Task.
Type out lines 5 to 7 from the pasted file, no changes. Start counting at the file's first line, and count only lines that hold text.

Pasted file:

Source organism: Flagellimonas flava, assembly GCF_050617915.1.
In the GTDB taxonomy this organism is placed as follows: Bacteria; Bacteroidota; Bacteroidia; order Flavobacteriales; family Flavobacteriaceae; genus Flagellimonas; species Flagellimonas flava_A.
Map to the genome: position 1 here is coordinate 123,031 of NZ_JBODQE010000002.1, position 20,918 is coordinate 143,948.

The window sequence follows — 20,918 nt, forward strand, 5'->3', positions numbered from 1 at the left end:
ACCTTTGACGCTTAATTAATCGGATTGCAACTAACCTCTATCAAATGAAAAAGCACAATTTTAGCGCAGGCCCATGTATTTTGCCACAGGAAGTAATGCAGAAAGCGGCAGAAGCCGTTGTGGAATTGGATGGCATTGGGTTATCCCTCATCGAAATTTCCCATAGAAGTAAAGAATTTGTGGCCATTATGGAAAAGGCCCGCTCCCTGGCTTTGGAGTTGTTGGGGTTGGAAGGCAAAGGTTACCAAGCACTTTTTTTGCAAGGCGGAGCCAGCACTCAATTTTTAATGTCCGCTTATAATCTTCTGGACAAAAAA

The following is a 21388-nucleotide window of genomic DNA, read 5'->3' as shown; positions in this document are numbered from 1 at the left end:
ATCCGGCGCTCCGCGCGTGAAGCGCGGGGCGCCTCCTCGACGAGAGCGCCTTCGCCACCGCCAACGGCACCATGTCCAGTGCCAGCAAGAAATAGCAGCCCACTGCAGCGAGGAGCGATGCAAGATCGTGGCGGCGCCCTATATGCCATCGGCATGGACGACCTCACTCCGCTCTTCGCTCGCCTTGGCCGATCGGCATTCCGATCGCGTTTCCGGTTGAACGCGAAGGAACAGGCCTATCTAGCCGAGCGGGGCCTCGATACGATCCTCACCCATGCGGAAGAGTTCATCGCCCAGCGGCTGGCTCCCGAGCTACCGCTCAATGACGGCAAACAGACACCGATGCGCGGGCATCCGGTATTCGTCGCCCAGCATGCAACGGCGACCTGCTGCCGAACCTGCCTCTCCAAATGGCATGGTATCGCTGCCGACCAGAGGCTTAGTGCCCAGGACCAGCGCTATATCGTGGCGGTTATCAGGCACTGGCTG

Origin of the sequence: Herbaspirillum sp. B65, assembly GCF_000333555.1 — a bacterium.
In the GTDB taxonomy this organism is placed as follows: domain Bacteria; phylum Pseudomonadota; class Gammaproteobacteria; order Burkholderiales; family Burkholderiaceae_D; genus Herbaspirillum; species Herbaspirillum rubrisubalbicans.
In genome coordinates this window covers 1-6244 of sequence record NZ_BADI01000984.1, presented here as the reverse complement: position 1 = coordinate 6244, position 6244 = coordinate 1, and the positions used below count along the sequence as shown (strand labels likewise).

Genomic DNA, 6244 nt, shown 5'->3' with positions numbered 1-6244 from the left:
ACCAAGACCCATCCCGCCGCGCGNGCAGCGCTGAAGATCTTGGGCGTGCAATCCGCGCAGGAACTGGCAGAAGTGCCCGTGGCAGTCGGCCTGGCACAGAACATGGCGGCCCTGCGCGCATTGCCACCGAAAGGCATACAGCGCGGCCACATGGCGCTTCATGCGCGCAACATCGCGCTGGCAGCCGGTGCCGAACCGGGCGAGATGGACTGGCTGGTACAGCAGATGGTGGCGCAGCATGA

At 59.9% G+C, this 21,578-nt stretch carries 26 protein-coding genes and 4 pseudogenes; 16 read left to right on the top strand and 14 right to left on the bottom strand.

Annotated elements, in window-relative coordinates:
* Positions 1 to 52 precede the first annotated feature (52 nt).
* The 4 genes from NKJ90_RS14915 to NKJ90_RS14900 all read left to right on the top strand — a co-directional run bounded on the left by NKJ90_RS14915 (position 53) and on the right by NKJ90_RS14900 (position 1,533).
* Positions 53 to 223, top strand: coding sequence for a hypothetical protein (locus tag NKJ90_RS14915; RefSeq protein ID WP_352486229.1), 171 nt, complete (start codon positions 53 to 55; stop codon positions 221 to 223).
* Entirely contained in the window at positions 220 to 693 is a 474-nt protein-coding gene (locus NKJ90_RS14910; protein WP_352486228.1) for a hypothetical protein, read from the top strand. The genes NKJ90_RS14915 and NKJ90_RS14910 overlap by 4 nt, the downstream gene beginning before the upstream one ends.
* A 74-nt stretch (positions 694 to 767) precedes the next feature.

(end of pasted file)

ACCTTTGACGCTTAATTAATCGGATTGCAACTAACCTCTATCAAATGAAAAAGCACAATTTTAGCGCAGGCCCATGTATTTTGCCACAGGAAGTAATGCAGAAAGCGGCAGAAGCCGTTGTGGAATTGGATGGCATTGGGTTATCCCTCATCGAAATTTCCCATAGAAGTAAAGAATTTGTGGCCATTATGGAAAAGGCCCGCTCCCTGGCTTTGGAGTTGTTGGGGTTGGAAGGCAAAGGTTACCAAGCACTTTTTTTGCAAGGCGGAGCCAGCACTCAATTTTTAATGTCCGCTTATAATCTTCTGGACAAAAAA

The following is a 21388-nucleotide window of genomic DNA, read 5'->3' as shown; positions in this document are numbered from 1 at the left end:
ATCCGGCGCTCCGCGCGTGAAGCGCGGGGCGCCTCCTCGACGAGAGCGCCTTCGCCACCGCCAACGGCACCATGTCCAGTGCCAGCAAGAAATAGCAGCCCACTGCAGCGAGGAGCGATGCAAGATCGTGGCGGCGCCCTATATGCCATCGGCATGGACGACCTCACTCCGCTCTTCGCTCGCCTTGGCCGATCGGCATTCCGATCGCGTTTCCGGTTGAACGCGAAGGAACAGGCCTATCTAGCCGAGCGGGGCCTCGATACGATCCTCACCCATGCGGAAGAGTTCATCGCCCAGCGGCTGGCTCCCGAGCTACCGCTCAATGACGGCAAACAGACACCGATGCGCGGGCATCCGGTATTCGTCGCCCAGCATGCAACGGCGACCTGCTGCCGAACCTGCCTCTCCAAATGGCATGGTATCGCTGCCGACCAGAGGCTTAGTGCCCAGGACCAGCGCTATATCGTGGCGGTTATCAGGCACTGGCTG